It is important to note that these actions are merely discretionary.  Conversely, the Secretary of Interior has a statutory obligation to designate critical habitat.[xxii] Pursuant to the ESA, the Secretary shall “determine whether any species is an endangered species” and concurrently “shall…designate any habitat of such species which is then considered to be critical habitat.”[xxiii]. The Secretary is also obligated to designate “specific areas outside the geographic area occupied by the species” (i.e. unoccupied) as critical habitat when they have determined it essential to the conservation of the species. The statute delegated designation power to the Secretary, who followed the prescribed process for determining Unit #1 is essential using the “best scientific data” and “taking into account consideration of the economic impact”.[xxiv]

If the Court finds a textual analysis to not fully sway a majority, perhaps a normative prudential approach could supplement the analysis. Doubtless the Court is looking beyond just this one case and intuiting the implications of allowing the FWS to designate any private unoccupied land as critical habitat upon reasonable restoration. In such an analysis the Court should weigh two policies: liberty to use one’s property and the need for FWS to fulfill its statutory obligation to protect endangered species. The prophetic warnings by climatologists about climate change’s effect on the world’s fauna and flora should also weigh on the Court’s mind. It is predicted that as much as 50% of the world’s species will be extinct by 2050.[xxv] In acknowledging this existential threat, now might not be the best time to hinder the agency in charge of protecting endangered species.

This forecasted increase in endangered species might explain why Weyerhaeuser chose to litigate this case all the way to the Supreme Court. After all, the company owns more than 12.4 million acres of timberland in the United States; Weyerhaeuser is one of the largest private landowners in the country.[xxvi] With the impending species collapse, allowing this precedent to stand will open Weyerhaeuser to significant liability of large portions of their holdings to fall under critical habitat.[xxvii] As mentioned in oral arguments, the designation can place an encumbrance on Weyerhaeuser’s operations in the future by requiring a permit for projects connected to Federal programs.[xxviii] Whichever way the Court decides this case, it will be implicitly deciding whether endangered species or property rights are more deserving of protection.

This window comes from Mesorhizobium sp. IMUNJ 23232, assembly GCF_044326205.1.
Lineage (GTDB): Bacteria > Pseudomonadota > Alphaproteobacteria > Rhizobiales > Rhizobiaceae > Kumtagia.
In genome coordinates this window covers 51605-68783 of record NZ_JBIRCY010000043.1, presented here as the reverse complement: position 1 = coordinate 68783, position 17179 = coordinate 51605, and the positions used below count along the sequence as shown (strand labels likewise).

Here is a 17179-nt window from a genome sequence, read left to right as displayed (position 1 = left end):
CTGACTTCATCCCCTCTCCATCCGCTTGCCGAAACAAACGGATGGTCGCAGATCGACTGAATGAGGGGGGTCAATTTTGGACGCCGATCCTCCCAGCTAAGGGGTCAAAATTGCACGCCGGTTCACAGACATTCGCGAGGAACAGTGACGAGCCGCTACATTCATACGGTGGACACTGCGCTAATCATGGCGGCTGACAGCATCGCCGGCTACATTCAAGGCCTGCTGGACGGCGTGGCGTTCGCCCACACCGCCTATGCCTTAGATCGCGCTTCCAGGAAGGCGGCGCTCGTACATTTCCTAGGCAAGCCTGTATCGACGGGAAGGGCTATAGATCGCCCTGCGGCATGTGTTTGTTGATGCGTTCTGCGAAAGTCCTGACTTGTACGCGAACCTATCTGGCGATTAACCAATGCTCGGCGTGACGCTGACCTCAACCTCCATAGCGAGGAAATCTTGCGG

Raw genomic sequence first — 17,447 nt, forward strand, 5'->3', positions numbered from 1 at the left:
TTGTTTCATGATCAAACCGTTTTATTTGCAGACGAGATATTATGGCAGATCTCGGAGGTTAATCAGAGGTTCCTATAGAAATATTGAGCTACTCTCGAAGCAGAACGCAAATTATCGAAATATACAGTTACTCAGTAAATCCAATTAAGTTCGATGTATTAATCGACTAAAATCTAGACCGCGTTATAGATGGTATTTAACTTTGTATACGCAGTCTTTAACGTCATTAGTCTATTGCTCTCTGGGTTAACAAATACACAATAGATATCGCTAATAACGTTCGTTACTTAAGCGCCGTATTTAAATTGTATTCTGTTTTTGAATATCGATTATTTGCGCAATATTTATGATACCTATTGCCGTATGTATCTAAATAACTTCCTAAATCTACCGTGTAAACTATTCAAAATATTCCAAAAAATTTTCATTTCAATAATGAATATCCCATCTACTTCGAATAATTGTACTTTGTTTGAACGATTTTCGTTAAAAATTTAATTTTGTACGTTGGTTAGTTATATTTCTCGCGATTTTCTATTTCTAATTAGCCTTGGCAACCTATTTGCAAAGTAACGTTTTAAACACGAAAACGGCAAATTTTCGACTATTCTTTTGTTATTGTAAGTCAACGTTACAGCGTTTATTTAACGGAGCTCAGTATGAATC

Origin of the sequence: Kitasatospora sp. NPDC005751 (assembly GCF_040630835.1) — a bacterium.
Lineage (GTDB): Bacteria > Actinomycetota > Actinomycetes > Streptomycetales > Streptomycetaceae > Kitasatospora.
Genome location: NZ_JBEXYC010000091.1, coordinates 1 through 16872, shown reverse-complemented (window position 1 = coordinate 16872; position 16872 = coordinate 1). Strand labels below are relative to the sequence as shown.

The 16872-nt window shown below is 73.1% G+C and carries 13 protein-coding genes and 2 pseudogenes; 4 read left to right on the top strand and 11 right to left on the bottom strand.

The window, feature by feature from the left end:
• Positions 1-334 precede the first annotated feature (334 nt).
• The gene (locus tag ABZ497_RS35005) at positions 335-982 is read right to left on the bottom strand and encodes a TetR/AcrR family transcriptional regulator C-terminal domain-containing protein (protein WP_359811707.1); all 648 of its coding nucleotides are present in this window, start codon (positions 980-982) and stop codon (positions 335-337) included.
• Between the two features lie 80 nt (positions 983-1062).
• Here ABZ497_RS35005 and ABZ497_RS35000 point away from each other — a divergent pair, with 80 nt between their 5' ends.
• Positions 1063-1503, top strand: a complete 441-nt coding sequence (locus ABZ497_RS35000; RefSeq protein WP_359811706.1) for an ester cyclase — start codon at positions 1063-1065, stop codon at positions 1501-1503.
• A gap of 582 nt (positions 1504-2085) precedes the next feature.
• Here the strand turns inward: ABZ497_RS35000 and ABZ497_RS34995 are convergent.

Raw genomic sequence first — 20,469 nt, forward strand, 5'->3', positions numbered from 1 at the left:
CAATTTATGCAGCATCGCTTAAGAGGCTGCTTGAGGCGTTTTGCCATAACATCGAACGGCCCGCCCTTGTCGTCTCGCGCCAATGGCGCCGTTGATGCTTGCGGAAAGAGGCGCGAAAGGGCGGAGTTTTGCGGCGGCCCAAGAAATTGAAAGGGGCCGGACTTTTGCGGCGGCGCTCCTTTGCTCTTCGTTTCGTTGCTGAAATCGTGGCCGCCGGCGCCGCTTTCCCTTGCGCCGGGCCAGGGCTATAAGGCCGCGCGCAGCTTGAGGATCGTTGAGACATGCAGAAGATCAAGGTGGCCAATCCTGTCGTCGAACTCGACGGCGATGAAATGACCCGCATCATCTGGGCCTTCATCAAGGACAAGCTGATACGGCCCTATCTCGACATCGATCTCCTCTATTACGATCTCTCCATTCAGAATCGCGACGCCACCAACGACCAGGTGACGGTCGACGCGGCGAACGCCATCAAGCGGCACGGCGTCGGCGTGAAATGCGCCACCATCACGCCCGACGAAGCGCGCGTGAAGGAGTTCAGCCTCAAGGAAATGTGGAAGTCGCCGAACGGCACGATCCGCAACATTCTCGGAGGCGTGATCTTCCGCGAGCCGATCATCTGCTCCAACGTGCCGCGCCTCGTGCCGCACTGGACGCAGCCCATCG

*Chris Blythe is a Junior Editor on MJEAL. He can be reached via email at cjblythe@umich.edu.

The views and opinions expressed in this blog are those of the authors only and do not reflect the official policy or position of the Michigan Journal of Environmental and Administrative Law or the University of Michigan.

[i] Chris D. Thomas et al., Extinction Risk from Climate Change, Nature, Jan. 08, 2004, at 145–48.

[ii] October Term 2018, Supreme Court of the United States (Jul. 9, 2018), https://www.supremecourt.gov/oral_arguments/calendars/MonthlyArgumentCalOctober2018.html.

[iii] 66 Fed. Reg. 62,993 (Dec. 4, 2001).

[iv] Garion Liberti & Tayler Woelcke, Weyerhaeuser Co. v. U.S. Fish & Wildlife Service, Legal Info. Inst., https://www.law.cornell.edu/supct/cert/17-71 (last visited Nov. 19, 2018).

[v] Brief for the Federal Respondents, at 2, Weyerhaeuser v. United States Fish and Wildlife Service (2018) (No. 17-71).

[vi] 77 Fed. Reg. 35,118 (June 12, 2012).

[vii] 77 Fed. Reg. 35,118, 35131 (June 12, 2012).

[viii] Id.

[ix] Brief for Petitioner at 16, Weyerhaeuser v. United States Fish and Wildlife Service (2018) (No. 17-71).

[x] Id. at 10-12.

[xi] Transcript of Oral Argument at 7, 53, Weyerhaeuser v. United States Fish and Wildlife Service (2018) (No. 17-71).

[xii] 16 U.S.C. § 1532(5)(A)(ii) (2012).

[xiii] 16 U.S.C. § 1532(3) (2012).

[xiv] Brief for the Federal Respondents at 37-38, Weyerhaeuser v. United States Fish and Wildlife Service (2018) (No. 17-71).

[xv] Transcript of Oral Argument at 17-18, Weyerhaeuser v. United States Fish and Wildlife Service (2018) (No. 17-71).

[xvi] Transcript of Oral Argument at 63, Weyerhaeuser v. United States Fish and Wildlife Service (2018) (No. 17-71).

[xvii] Brief for Petitioner at 28, Weyerhaeuser v. United States Fish and Wildlife Service (2018) (No. 17-71).

[xviii] Id. at 27-28

[xix] 16 U.S.C. § 1534(a) (2012).

[xx] 16 U.S.C. § 1535(d) (2012).

[xxi] 16 U.S.C. § 1532(5)(A)(ii) (2012).

[xxii] 77 Fed. Reg. 35,118, 35131 (June 12, 2012).

[xxiii] Id.

[xxiv] 16 U.S.C. § 15533(b)(2) (2012).

[xxv] See Thomas, supra note 1.

[xxvi] Weyerhaeuser Co Form 10-K Annual Report Filed, Sec. and Exch. Comm’n (Feb. 16, 2018), http://edgar.secdatabase.com/1798/10653518000013/filing-main.htm.

[xxvii] 81 Fed. Reg. 7414, 7435 (Feb. 11, 2016).

[xxviii] Transcript of Oral Argument at 39, 65, Weyerhaeuser v. United States Fish and Wildlife Service (2018) (No. 17-71).